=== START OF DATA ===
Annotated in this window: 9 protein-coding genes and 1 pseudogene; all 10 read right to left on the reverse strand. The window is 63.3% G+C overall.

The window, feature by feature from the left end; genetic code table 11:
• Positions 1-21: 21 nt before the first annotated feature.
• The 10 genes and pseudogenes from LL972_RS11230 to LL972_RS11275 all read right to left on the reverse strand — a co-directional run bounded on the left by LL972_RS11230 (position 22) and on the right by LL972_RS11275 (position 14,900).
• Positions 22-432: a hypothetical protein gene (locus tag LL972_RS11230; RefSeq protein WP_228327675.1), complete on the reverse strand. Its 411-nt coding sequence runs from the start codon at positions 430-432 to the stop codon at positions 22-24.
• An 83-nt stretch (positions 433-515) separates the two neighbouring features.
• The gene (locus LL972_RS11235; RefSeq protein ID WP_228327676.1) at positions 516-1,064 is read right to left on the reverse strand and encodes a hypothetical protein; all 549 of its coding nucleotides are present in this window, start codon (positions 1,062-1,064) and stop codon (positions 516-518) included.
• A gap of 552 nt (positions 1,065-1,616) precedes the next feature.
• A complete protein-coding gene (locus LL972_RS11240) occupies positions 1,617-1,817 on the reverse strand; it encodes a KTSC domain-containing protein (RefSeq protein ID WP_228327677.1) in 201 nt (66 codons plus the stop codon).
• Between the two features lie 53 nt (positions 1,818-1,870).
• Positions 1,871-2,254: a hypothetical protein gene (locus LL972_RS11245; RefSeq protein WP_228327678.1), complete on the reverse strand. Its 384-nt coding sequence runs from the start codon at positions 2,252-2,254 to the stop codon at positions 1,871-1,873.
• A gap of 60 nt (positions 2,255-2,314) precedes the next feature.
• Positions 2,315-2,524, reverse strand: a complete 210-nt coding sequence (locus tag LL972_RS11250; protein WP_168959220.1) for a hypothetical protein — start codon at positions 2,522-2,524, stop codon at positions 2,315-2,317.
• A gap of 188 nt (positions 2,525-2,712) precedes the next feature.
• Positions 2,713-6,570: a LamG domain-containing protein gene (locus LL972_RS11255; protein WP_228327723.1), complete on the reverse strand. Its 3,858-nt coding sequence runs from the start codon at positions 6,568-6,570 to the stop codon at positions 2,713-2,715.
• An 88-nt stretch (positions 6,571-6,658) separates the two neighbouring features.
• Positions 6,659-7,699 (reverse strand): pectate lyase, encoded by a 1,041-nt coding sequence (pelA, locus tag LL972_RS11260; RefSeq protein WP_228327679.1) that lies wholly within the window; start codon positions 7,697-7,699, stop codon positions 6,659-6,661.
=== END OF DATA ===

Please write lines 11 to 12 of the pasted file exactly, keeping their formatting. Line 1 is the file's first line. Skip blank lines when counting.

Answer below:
• Positions 1,871-2,254: a hypothetical protein gene (locus LL972_RS11245; RefSeq protein WP_228327678.1), complete on the reverse strand. Its 384-nt coding sequence runs from the start codon at positions 2,252-2,254 to the stop codon at positions 1,871-1,873.
• A gap of 60 nt (positions 2,255-2,314) precedes the next feature.